The sheer scope of this one would make it nearly impossible to adapt to the screen - or, at the very least, to adapt well. Following seven generations of one family, the story is rooted in the complex history of its many characters, which means you couldn't easily remove any of them and still have a story that makes sense and has an emotional impact.
One of William Faulkner's best books (and my own personal favourite of his), but one which presents a couple of key difficulties in terms of adapting it to the screen. Like One Hundred Years of Solitude, it's the story of a family, tracing their rise and their ultimate (and complex) decay. Another problem is that much of the story's power comes from the prose style of the author, which really can't be replicated on screen.
A film version of this one was in the works for a number of years, but never actually made it to the screen. It's easy to see why if you've read it, as it is more poem than prose and its delicate style likely wouldn't survive the transfer to the screen.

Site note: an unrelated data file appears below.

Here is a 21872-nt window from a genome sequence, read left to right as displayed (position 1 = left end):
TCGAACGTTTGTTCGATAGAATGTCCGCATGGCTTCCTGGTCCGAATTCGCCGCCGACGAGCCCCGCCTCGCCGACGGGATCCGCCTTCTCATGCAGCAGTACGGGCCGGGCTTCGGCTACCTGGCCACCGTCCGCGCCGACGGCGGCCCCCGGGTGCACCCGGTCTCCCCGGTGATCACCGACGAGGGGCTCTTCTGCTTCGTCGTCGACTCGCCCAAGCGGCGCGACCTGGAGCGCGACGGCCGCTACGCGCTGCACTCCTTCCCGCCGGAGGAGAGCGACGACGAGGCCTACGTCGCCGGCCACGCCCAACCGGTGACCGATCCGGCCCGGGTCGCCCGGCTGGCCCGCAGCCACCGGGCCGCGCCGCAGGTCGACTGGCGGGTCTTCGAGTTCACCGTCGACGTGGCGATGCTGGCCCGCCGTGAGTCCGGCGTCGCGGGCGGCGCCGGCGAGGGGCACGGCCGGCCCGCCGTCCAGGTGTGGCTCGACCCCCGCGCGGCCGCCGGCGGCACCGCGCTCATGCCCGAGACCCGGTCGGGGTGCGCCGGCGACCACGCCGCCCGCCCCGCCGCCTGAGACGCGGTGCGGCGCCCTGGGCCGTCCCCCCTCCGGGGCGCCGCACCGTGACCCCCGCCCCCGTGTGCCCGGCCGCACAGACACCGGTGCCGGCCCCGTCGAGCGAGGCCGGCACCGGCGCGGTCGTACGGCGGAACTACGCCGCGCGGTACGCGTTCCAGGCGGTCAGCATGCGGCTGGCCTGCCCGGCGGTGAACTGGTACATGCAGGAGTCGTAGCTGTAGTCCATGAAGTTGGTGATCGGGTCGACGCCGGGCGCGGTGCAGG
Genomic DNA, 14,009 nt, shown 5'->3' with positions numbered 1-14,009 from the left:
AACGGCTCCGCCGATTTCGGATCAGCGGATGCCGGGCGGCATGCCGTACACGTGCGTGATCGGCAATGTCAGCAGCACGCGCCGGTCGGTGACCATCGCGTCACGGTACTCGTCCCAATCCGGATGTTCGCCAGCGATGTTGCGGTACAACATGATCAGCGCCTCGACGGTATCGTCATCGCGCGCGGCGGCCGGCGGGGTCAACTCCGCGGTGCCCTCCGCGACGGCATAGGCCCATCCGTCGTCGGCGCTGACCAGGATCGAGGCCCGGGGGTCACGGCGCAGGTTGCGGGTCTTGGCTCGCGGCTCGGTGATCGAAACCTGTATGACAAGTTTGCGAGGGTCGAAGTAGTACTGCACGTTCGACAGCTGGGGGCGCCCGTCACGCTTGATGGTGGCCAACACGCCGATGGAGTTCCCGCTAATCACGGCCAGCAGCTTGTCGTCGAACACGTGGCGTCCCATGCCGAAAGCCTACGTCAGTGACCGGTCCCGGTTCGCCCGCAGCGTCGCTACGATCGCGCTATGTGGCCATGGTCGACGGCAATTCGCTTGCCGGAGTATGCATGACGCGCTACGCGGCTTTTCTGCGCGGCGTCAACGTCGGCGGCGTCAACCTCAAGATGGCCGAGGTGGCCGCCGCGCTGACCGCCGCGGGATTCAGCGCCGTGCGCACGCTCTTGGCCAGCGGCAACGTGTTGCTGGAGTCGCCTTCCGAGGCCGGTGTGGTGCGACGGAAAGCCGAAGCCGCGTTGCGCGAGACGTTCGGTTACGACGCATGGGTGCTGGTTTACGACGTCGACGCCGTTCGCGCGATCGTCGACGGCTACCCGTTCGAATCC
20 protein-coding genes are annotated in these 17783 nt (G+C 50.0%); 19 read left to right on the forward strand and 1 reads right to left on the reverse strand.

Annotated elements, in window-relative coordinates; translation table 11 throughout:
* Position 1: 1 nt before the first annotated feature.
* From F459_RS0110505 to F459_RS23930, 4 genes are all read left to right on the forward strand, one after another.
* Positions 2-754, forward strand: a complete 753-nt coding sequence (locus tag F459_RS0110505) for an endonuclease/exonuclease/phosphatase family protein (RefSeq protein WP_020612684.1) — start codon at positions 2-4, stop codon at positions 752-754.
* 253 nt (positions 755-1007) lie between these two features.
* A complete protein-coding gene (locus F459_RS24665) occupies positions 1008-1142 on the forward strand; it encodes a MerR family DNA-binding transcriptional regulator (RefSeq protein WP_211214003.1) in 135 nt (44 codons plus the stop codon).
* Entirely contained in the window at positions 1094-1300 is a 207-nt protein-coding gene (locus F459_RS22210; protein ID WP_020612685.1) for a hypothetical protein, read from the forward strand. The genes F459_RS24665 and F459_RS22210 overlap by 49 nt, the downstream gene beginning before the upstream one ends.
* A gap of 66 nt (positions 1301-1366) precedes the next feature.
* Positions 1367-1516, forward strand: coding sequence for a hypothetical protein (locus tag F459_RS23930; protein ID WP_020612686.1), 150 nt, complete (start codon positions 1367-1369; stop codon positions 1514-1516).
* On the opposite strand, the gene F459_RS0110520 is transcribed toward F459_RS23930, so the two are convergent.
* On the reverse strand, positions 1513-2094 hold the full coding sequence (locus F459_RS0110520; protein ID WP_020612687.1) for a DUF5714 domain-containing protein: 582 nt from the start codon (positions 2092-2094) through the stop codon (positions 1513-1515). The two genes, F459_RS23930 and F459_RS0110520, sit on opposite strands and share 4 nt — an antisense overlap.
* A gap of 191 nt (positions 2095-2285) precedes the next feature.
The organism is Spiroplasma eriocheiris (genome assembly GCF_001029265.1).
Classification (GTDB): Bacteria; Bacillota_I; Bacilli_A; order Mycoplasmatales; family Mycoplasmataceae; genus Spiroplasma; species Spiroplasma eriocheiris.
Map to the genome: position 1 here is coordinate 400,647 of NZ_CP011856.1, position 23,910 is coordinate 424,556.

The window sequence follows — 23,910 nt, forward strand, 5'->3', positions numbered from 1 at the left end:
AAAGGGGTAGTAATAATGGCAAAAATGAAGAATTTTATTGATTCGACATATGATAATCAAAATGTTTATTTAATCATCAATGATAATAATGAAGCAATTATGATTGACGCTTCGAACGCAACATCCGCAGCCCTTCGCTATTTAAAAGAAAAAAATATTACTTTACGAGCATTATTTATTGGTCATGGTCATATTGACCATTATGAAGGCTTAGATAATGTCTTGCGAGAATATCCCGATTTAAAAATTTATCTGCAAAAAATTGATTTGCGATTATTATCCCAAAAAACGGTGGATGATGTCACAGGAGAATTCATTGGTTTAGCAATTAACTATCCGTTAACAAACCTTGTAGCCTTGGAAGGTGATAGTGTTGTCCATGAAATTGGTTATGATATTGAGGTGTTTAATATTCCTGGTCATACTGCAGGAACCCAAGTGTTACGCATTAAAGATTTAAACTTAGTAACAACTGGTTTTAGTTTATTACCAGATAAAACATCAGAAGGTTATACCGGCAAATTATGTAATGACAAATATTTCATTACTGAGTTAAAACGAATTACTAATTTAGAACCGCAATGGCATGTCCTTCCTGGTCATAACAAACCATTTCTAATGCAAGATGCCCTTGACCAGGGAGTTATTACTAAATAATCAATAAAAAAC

Simply put, it's way too weird. Just shaping this narrative into something even remotely cinematic would take a herculean effort.
No one film could possibly contain this story. I'm not even sure any one film could contain all the story's endnotes. It's simply too big and too deep to reduce down to a manageable cinematic running time and yet still retain what makes it so great and so beloved as a novel.